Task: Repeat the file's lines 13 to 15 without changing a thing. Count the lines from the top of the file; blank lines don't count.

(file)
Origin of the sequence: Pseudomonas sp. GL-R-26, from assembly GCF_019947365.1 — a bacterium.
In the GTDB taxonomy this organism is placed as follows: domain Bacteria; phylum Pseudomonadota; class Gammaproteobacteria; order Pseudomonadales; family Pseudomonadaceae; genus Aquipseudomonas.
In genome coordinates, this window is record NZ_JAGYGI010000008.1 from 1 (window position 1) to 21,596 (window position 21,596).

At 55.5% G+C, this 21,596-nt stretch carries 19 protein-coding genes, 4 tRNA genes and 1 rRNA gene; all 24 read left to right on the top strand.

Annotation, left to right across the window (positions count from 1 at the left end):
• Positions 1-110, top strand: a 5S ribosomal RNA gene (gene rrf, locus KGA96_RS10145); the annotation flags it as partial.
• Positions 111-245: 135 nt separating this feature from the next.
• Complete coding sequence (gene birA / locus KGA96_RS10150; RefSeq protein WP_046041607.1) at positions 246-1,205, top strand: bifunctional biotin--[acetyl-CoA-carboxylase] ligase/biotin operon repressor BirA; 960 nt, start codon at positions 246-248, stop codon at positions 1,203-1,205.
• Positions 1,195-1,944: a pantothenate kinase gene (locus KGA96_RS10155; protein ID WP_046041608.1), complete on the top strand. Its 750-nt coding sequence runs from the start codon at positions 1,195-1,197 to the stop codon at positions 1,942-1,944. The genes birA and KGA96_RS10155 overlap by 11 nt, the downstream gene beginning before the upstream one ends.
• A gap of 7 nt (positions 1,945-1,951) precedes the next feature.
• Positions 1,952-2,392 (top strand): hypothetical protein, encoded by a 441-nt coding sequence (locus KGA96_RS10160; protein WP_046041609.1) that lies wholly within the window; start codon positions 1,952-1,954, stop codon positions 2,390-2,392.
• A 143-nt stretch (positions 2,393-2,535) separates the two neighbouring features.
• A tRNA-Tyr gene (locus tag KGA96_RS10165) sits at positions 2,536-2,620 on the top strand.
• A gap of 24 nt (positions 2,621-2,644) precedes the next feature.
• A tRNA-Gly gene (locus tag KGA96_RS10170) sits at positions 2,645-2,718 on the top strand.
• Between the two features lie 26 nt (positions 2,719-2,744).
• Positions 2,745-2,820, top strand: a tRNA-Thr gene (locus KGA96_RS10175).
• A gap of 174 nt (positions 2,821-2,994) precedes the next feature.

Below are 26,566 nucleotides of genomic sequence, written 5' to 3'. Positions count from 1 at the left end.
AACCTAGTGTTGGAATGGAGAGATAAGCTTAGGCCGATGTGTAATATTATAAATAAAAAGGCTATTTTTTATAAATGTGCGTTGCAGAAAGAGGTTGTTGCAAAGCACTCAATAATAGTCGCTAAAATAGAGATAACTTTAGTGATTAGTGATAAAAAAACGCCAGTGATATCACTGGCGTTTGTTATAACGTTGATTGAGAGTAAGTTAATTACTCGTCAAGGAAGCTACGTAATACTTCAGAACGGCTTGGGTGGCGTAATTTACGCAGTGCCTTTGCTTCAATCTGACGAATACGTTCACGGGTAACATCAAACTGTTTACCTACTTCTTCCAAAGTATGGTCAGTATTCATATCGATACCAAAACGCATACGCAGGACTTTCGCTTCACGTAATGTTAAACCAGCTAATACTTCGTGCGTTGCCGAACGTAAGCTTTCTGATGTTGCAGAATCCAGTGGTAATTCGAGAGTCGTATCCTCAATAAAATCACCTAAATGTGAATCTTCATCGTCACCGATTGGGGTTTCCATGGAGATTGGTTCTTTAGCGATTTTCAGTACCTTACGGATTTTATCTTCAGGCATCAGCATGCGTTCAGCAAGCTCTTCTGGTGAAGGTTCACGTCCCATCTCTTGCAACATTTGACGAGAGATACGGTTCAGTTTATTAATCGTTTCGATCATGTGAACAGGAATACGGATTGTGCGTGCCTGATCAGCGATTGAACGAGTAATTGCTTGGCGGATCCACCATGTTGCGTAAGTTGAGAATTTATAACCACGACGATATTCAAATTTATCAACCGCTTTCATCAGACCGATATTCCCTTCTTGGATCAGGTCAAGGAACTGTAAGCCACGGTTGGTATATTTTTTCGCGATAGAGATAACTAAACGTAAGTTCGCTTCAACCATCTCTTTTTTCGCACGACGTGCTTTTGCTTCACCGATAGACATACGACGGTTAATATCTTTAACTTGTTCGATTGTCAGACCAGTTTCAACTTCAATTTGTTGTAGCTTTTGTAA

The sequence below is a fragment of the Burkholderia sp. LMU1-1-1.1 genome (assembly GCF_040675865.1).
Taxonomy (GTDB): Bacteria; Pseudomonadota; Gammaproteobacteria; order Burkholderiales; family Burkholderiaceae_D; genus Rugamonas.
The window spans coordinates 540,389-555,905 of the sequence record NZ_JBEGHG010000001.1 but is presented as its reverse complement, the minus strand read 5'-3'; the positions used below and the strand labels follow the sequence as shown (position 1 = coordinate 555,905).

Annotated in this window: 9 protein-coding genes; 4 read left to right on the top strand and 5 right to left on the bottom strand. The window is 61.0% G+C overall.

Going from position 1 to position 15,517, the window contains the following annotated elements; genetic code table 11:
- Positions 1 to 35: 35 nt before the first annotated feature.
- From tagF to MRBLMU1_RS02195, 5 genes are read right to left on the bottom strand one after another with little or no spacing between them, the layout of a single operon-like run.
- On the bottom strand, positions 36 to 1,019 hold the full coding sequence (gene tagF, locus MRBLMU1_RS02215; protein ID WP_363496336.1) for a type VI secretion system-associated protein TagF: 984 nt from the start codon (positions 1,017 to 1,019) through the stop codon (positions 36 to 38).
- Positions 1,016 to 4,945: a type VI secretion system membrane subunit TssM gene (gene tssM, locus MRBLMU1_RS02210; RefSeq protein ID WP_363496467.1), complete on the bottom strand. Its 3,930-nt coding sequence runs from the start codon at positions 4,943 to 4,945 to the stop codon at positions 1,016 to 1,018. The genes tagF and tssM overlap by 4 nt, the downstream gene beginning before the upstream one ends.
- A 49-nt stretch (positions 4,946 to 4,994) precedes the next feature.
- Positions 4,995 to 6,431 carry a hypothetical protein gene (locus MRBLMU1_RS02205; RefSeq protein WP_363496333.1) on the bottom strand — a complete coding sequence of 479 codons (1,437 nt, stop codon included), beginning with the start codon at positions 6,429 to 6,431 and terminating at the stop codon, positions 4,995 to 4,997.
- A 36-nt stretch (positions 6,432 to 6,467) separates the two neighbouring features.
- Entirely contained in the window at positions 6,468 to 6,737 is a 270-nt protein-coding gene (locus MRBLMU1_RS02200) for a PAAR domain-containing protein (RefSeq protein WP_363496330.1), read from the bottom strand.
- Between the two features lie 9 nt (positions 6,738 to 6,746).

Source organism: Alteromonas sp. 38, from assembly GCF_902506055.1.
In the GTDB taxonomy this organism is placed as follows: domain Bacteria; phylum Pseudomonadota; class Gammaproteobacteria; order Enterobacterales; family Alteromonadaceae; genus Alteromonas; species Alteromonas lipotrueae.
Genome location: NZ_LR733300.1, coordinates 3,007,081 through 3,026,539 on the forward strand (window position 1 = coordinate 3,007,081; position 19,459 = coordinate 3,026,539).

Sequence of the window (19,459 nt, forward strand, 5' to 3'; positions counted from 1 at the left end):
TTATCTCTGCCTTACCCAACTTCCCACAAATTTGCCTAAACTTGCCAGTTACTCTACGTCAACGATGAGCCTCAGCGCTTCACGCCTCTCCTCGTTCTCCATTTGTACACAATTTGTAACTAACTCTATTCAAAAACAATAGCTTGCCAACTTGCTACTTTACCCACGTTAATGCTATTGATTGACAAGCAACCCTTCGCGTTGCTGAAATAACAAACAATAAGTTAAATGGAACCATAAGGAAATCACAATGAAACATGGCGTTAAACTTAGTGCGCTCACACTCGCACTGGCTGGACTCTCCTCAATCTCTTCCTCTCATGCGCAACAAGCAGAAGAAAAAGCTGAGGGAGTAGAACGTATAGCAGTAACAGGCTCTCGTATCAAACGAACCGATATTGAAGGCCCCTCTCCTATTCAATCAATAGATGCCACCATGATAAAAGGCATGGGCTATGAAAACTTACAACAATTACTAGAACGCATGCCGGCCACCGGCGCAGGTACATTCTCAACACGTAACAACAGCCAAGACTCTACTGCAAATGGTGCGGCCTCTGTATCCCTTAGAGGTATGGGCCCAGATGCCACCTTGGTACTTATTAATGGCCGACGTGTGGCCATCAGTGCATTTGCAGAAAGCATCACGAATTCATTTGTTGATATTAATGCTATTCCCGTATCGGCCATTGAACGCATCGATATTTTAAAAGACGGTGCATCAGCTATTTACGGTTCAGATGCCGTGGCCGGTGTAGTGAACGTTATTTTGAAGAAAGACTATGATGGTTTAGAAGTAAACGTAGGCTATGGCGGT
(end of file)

• A tRNA-Tyr gene (locus tag KGA96_RS10165) sits at positions 2,536-2,620 on the top strand.
• A gap of 24 nt (positions 2,621-2,644) precedes the next feature.
• A tRNA-Gly gene (locus tag KGA96_RS10170) sits at positions 2,645-2,718 on the top strand.